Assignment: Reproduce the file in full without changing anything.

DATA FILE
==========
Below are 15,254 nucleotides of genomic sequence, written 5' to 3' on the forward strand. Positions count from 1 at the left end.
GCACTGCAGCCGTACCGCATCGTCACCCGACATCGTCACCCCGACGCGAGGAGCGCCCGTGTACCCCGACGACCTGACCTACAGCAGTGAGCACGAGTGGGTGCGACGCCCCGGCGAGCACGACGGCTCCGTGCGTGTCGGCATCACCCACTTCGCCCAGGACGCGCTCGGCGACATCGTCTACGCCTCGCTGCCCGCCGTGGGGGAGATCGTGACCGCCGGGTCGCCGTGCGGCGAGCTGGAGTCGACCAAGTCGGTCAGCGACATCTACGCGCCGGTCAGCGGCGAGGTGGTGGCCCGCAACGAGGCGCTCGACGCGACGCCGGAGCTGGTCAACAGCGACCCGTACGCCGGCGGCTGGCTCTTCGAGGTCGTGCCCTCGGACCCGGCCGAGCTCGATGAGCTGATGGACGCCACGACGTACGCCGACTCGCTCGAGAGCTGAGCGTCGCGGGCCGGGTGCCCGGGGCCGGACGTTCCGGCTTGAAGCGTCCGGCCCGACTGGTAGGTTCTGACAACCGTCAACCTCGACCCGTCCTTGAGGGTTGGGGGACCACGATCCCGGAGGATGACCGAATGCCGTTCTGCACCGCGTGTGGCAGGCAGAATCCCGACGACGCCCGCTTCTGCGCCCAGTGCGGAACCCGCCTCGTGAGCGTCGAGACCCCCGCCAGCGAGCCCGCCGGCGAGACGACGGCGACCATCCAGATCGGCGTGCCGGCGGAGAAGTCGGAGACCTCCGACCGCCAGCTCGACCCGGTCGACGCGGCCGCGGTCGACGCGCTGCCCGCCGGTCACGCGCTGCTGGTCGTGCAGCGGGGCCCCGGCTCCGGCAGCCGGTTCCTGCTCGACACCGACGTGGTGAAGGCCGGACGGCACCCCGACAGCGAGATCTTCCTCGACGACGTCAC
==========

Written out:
Below are 15,254 nucleotides of genomic sequence, written 5' to 3' on the forward strand. Positions count from 1 at the left end.
GCACTGCAGCCGTACCGCATCGTCACCCGACATCGTCACCCCGACGCGAGGAGCGCCCGTGTACCCCGACGACCTGACCTACAGCAGTGAGCACGAGTGGGTGCGACGCCCCGGCGAGCACGACGGCTCCGTGCGTGTCGGCATCACCCACTTCGCCCAGGACGCGCTCGGCGACATCGTCTACGCCTCGCTGCCCGCCGTGGGGGAGATCGTGACCGCCGGGTCGCCGTGCGGCGAGCTGGAGTCGACCAAGTCGGTCAGCGACATCTACGCGCCGGTCAGCGGCGAGGTGGTGGCCCGCAACGAGGCGCTCGACGCGACGCCGGAGCTGGTCAACAGCGACCCGTACGCCGGCGGCTGGCTCTTCGAGGTCGTGCCCTCGGACCCGGCCGAGCTCGATGAGCTGATGGACGCCACGACGTACGCCGACTCGCTCGAGAGCTGAGCGTCGCGGGCCGGGTGCCCGGGGCCGGACGTTCCGGCTTGAAGCGTCCGGCCCGACTGGTAGGTTCTGACAACCGTCAACCTCGACCCGTCCTTGAGGGTTGGGGGACCACGATCCCGGAGGATGACCGAATGCCGTTCTGCACCGCGTGTGGCAGGCAGAATCCCGACGACGCCCGCTTCTGCGCCCAGTGCGGAACCCGCCTCGTGAGCGTCGAGACCCCCGCCAGCGAGCCCGCCGGCGAGACGACGGCGACCATCCAGATCGGCGTGCCGGCGGAGAAGTCGGAGACCTCCGACCGCCAGCTCGACCCGGTCGACGCGGCCGCGGTCGACGCGCTGCCCGCCGGTCACGCGCTGCTGGTCGTGCAGCGGGGCCCCGGCTCCGGCAGCCGGTTCCTGCTCGACACCGACGTGGTGAAGGCCGGACGGCACCCCGACAGCGAGATCTTCCTCGACGACGTCAC